By Danielle Nierenberg and Katherine Walla
As the holiday season ramps up for many across the world, Food Tank is highlighting 15 children's books that will introduce young eaters, growers and innovators to the world of food and agriculture. Authors and organizations are working to show children the importance — and fun — of eating healthy, nutritious and delicious food, growing their own produce, and giving food to others in need.
The books on this list show that food provides more than calories — it also connects people across cultures, countries and culinary traditions. From these books, children and adults alike can learn that even non-perfect foods can be tasty and that diverse people, like diverse vegetables in a garden, can make the world a beautiful place.
Food Tank is highlighting 15 children's books that show how food, nutrition and agriculture are springboards to connecting with one another this holiday season:
1. Before We Eat: From Farm to Table by Pat Brisson, illustrated by Mary Azarian
Adopted by the USDA's Agriculture in the Classroom program, Before We Eat shows that before food gets to the table, many people work hard to make our plates full. The book reminds readers that nourishing one person involves a team of fishers, farmers, ranchers and farm workers to enrich our food system. The expanded edition includes features about school gardens and the farm-to-school movement for budding activists and community leaders ready to make a change.
2. Can You Eat? by Joshua David Stein, illustrated by Julia Rothman
Food critic Joshua David Stein rhymes through familiar foods and other goofy, common items for a simple and fun exploration of what can — and cannot — be eaten. Through laughter and smiles, children will see how fun it is to have variety in their diet and explore the abundance of biodiversity in the edible world.
3. Everyone Eats! by Julia Kuo
Everyone Eats explores a diversity of eaters: the cute animals and critters that make up our ecosystem. Kuo features each animal and the foods they eat that are familiar, edible and even nutritious to readers. Each page will show toddlers how to be fearless in eating these healthy snacks and also that humans and animals are more alike than they thought — therefore, it is important to protect their habitats.
4. Farm Anatomy, Nature Anatomy, and Food Anatomy by Julia Rothman
This collection of books from Julia Rothman joins intricate illustrations with entertaining facts and guides about the food world. Covering topics from life on a farm and the natural world to global kitchens and cuisines, Rothman shows how food, farms and nature intersect to create a delicate — but exciting — system. Readers of all ages will be able to add to their knowledge of history, practical skills, and understanding of the food system and ecosystem.
5. Farming by Gail Gibbons
Gibbons' introduction to farming shows that farming is a busy practice throughout the year. Not only are animals born, fields tended, and crops harvested, but farmers are also incorporating new technologies and adapting to the forces of nature. The newest edition of Farming uses the same bright colors and simple illustrations, with added expertise on agricultural science and updated farming procedures.
6. Fry Bread: A Native American Family Story by Kevin Noble Maillard, illustrated by Juana Martinez-Neal
Fry Bread tells the story of a modern Native American family through the role fry bread plays in their family and community. The powerful poetry shows that even a staple food can say so much about family, history, memory and community. In the end, Maillard shows how the bread serves as a tool to promote connectivity between communities and among nations.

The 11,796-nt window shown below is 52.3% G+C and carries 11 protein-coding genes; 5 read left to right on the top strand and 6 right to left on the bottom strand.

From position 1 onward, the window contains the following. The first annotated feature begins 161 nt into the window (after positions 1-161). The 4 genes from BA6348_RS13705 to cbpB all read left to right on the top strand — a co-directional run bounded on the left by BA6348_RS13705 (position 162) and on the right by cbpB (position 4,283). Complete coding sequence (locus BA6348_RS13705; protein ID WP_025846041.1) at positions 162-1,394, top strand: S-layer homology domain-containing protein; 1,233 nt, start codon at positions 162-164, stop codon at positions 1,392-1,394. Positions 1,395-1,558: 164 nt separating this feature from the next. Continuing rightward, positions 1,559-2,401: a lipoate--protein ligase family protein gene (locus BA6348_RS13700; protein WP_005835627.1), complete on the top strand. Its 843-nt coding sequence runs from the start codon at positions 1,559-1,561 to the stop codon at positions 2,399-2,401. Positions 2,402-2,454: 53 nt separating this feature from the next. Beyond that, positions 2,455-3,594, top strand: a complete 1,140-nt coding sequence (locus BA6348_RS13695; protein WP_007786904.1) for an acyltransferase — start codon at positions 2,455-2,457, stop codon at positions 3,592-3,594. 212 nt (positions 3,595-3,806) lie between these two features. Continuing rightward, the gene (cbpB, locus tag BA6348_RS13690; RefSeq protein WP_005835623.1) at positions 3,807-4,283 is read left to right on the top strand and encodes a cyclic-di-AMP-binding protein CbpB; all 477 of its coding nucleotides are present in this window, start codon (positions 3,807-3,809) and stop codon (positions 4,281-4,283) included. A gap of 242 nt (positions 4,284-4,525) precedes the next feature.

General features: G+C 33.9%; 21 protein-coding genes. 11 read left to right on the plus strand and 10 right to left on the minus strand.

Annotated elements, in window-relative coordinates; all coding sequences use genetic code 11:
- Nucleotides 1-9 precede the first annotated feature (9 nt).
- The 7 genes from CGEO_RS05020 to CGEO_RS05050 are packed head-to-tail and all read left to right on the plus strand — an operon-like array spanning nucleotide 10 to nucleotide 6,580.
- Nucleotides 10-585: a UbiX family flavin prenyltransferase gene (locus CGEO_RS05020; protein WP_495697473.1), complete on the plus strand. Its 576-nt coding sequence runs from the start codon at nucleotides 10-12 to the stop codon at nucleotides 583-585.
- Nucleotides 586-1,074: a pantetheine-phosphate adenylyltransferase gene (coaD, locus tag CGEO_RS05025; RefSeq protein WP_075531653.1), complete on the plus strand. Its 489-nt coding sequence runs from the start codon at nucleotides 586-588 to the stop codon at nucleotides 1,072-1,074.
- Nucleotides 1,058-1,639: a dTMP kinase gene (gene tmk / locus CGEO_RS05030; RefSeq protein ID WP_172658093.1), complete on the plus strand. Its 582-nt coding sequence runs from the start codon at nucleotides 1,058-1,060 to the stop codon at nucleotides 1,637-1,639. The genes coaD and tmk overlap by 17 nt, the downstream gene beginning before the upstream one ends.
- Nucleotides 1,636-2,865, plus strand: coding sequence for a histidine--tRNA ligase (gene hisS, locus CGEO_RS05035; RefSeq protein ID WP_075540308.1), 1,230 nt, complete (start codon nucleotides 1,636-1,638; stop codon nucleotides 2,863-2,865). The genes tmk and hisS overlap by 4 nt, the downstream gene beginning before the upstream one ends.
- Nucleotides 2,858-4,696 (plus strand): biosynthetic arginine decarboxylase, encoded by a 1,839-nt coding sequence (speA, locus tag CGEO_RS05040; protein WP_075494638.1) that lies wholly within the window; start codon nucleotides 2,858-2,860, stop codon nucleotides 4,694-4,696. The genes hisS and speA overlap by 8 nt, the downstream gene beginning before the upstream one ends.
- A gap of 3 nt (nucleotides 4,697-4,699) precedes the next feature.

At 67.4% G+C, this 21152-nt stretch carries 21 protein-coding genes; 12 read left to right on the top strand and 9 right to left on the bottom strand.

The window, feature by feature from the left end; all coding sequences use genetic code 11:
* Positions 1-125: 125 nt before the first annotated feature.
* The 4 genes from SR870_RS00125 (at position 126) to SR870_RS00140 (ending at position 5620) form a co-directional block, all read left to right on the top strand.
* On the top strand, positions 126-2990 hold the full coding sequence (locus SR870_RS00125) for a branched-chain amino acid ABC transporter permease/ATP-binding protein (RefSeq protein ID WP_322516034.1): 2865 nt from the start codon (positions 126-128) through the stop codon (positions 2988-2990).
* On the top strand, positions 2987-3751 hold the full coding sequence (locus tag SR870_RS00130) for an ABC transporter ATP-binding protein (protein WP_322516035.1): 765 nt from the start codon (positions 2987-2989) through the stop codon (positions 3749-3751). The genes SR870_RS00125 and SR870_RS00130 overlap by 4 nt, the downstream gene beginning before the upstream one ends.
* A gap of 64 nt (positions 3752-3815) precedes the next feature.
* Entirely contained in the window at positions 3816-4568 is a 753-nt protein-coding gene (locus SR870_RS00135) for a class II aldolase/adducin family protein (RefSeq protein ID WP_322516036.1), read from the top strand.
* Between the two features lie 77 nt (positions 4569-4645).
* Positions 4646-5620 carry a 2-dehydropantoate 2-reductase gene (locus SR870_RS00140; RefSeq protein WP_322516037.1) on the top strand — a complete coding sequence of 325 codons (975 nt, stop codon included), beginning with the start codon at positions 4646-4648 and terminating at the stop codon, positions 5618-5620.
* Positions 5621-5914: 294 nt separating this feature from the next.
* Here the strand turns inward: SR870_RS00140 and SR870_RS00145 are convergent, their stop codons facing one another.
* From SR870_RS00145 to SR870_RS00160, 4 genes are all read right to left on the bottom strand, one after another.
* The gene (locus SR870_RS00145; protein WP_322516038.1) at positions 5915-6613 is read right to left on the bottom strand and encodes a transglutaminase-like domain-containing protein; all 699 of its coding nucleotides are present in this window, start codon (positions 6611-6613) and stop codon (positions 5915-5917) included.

7. Just Ask! By Sonia Sotomayor, illustrated by Rafael López
Supreme Court Justice Sotomayor joins with López on a book that celebrates not only diversity in a garden, but also diversity in mankind. In Just Ask, children can celebrate the different abilities that kids have by reading about children starting a community garden. In building the garden, the kids ask each other often-ignored questions to encourage readers to do the same: This book shows children that when encountering someone different than them, it is best to just ask and celebrate everyone's unique abilities. In the end, Supreme Court Justice Sotomayor hopes children realize that, just like in a garden, diversity makes the world more vibrant and wonderful.
8. My Food, Your Food by Lisa Bullard, illustrated by Christine M. Schneider
In My Food, Your Food, leading character Manuel enjoys food week in class. As each child reminisces about a special meal their family cooks and eats — and special ways they eat them — Manuel realizes that food across cultures is incredibly different. But by enjoying the diverse food traditions, eating with chopsticks, forks and hands, Manuel realizes that eaters across cultures are actually surprisingly alike.
9. Pancakes to Parathas: Breakfasts Around the World by Alice B. McGinty, illustrated by Tomoko Suzuki
Pancakes to Parathas explores unique breakfasts from country to country. Although the breakfasts differ across the twelve countries, like Australia, India, Japan, and Brazil, readers will find that the meal joins eaters at dawn to get their day started. The bold illustrations help children imagine breakfasts like soured soybeans and coffee — with lots of milk — as they explore what children around the world feast on in the morning.
10. Right This Very Minute by Lisl H. Detlefsen, illustrated by Renee Kurilla
Detlefsen offers children a look at where food comes from before they see it in stores and restaurants. Whenever a child says they're hungry right this very minute, this book will remind them of food's incredible journey, from farmer to plate. Showing the variety of farmers involved in making different meals — including orchardists, beekeepers, and livestock, grain, and vegetable farmers — the book reminds children that the supply chain connects them to farmers all around the world.
11. See What We Eat!: A First Book of Healthy Eating by Scot Ritchie
In See What We Eat, character Yulee and her four friends take a tour of her aunt's farm, pick apples and make apple crisp for a potluck dinner. Each stop on the tour helps the children understand more about an important component of a balanced meal: fields of grain, gardens of vegetables, hen houses and the barn for dairy and protein, and an orchard of fruit. Finally, the characters come together with a multicultural group of neighbors for a big potluck meal.
12. The Good Egg by Jory John and Pete Oswald
In The Good Egg, an extremely good egg finds it hard to keep being good when the other eggs are being rotten. In his dozen, the other 11 eggs behave badly, so the good egg attempts to take charge to perfect the bunch. However, the pressure starts to wear its shell; the good egg self-reflects and eventually realizes that not everyone can be perfect and it is important to be good to others — no matter if they have brief moments of rottenness.